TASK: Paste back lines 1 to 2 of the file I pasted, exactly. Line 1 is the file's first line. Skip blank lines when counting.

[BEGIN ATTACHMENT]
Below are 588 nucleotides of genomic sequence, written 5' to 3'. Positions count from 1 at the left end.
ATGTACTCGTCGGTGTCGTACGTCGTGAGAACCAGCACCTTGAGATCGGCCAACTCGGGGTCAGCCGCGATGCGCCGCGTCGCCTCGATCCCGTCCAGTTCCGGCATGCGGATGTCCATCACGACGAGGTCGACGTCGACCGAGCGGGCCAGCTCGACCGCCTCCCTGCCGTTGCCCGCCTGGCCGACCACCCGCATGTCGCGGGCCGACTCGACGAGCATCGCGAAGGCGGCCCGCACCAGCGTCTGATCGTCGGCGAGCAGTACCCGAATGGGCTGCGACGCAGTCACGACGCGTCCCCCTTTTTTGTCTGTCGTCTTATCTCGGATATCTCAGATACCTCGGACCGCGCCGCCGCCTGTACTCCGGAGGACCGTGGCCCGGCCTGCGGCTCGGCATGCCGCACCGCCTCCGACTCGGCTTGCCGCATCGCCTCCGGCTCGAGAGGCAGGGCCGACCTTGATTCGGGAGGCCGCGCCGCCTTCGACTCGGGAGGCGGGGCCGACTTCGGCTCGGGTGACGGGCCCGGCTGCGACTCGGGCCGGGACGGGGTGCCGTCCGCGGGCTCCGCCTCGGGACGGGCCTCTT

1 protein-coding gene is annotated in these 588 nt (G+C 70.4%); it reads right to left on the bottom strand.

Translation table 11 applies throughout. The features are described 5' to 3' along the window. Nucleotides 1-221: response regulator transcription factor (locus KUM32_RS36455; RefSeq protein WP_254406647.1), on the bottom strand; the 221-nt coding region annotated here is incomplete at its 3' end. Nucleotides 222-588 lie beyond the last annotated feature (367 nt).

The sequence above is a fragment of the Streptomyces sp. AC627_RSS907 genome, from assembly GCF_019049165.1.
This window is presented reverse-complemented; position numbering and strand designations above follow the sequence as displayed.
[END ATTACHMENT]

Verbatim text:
Below are 588 nucleotides of genomic sequence, written 5' to 3'. Positions count from 1 at the left end.
ATGTACTCGTCGGTGTCGTACGTCGTGAGAACCAGCACCTTGAGATCGGCCAACTCGGGGTCAGCCGCGATGCGCCGCGTCGCCTCGATCCCGTCCAGTTCCGGCATGCGGATGTCCATCACGACGAGGTCGACGTCGACCGAGCGGGCCAGCTCGACCGCCTCCCTGCCGTTGCCCGCCTGGCCGACCACCCGCATGTCGCGGGCCGACTCGACGAGCATCGCGAAGGCGGCCCGCACCAGCGTCTGATCGTCGGCGAGCAGTACCCGAATGGGCTGCGACGCAGTCACGACGCGTCCCCCTTTTTTGTCTGTCGTCTTATCTCGGATATCTCAGATACCTCGGACCGCGCCGCCGCCTGTACTCCGGAGGACCGTGGCCCGGCCTGCGGCTCGGCATGCCGCACCGCCTCCGACTCGGCTTGCCGCATCGCCTCCGGCTCGAGAGGCAGGGCCGACCTTGATTCGGGAGGCCGCGCCGCCTTCGACTCGGGAGGCGGGGCCGACTTCGGCTCGGGTGACGGGCCCGGCTGCGACTCGGGCCGGGACGGGGTGCCGTCCGCGGGCTCCGCCTCGGGACGGGCCTCTT